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Thread: Temperate Utrics

  1. #1

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    What are some temperate Utricularia, that can grow along side some D. rotundifolia, D. anglica, P. vulgaris, P. villosa, and If I can find any either this year, or early next spring, some cold temperate D. intermedia...

    Basically, my stipulations are as follows: must be temperate, must have some sort of leaf shape, ie, not grassy, and it hopfully, should be able to grow, and flower along side those plants...Oh, and uh, it should be terrestrial... thanks!!!

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    You are limited as far as terresterial temperate species go: There is cornuta and the closely related juncea that might fufill your desires. Most of the temperate species are aquatic though.
    "Grow More, Share More"

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    Ok, thanks alot Tamlin... BTW, welcome back, I hope your honeymoon was great (I hope I'm not welcoming you back too late, how embarassing:P)!!!

    Yes, like I said, There are only going to be pings, and dews, so I only need one or two species of utric... I just thought they would be nice to have shoot up a few little flowers, and I suppsoe a natural way to keep fungus gnat populations down, but the pings, and dews will take good care of that... It will only be a small, ten inch or so pot...

    Are either of the species you mentioned easy to find? How about care for? [img]http://www.**********.com/iB_html/non-cgi/emoticons/wink.gif[/img]

    Thanks!!!

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    They're easey to grow in a peaty medium thats kept nice and moist. I would just buy U.cornuta.

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    The care is as simple as all the other terrestrial species. As for a source, I cant recommend any: the plants I have are recently acquired as a gift. Maybe next season I will have some to spare, although I believe my clone is the southern variety and may not take a hard long freeze that your other temperates will require.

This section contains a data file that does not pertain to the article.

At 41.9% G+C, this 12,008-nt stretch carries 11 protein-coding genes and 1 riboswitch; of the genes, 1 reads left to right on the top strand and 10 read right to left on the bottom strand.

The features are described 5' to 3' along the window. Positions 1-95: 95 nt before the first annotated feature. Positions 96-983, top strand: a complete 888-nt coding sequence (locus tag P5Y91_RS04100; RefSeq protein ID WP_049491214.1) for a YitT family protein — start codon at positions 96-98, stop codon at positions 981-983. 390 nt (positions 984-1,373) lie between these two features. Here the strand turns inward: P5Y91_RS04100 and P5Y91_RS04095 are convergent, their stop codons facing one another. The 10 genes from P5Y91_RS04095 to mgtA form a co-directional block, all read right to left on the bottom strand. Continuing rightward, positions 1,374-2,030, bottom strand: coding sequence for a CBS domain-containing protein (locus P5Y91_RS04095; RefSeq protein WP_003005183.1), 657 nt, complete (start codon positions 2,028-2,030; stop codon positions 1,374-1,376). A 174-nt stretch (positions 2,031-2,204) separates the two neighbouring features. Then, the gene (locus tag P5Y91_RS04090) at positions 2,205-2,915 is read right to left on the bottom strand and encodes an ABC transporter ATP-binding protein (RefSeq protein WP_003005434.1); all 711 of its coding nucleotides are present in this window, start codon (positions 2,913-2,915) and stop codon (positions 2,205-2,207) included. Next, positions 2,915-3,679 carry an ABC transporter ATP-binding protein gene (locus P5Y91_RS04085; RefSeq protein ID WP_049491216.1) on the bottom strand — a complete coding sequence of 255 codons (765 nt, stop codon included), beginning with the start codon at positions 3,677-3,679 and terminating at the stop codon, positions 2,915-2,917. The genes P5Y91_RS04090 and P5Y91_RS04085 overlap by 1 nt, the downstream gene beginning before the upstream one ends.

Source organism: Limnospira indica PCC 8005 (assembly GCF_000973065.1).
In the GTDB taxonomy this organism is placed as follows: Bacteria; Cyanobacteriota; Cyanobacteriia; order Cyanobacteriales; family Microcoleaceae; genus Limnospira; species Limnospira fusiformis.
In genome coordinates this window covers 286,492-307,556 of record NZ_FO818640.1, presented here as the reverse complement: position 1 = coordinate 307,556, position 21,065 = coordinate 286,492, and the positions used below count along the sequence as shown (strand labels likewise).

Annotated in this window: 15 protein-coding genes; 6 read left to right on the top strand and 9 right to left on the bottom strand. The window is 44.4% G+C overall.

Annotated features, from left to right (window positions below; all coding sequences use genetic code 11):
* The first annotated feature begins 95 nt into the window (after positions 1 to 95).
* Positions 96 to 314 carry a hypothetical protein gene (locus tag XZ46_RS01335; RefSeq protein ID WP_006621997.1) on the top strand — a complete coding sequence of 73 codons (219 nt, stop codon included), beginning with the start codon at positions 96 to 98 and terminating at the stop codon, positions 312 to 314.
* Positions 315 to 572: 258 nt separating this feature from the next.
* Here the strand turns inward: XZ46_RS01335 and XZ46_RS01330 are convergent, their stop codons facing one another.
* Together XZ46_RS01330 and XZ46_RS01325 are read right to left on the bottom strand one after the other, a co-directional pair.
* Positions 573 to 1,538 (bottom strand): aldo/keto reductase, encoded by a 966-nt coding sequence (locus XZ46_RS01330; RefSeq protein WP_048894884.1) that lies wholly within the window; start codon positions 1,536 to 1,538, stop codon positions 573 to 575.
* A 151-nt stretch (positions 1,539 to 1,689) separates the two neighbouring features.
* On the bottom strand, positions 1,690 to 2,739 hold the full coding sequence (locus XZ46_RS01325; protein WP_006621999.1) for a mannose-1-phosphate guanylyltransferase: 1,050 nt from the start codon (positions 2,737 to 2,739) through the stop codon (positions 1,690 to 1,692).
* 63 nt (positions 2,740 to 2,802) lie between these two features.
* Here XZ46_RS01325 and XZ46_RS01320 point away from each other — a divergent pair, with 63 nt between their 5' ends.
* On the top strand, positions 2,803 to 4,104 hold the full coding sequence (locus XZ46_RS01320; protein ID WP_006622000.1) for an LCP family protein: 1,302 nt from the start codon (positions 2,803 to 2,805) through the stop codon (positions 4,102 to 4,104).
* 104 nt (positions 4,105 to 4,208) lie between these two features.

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    Haven't had this conversation before?

    Resupinata and subulata (groan.) also grow in cold climates. Nothing that fits your leaf requirement though.

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    Hmm... Well if they look grassy...

    Well Basically, I've been starting to not mind the grassy look, but if I'm gonna have all these plants amongst eachother, I'm not sure I want some spikes shootting up between, say, my D. anglica leaves, u know?

    If thats all there is though.... I think subulata might be interesting to have... I mean. Its always flowering, right? [img]http://www.**********.com/iB_html/non-cgi/emoticons/tounge.gif[/img]

    Thanks. ^_^

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    Subulata is always flowering, but the usual form of the flowers is cleistogamous (literally: closed room) meaning the flowers are not often the opening form. Still, in appearance it would probably meet your requirements, and the flowers when they are produced are very pretty. Just remember its weedy nature, and don't be tempted to use any outdoor moss in your pots (or soil, or transplants from outdoors to indoors) and it should behave itself for you. Outdoors.
    "Grow More, Share More"

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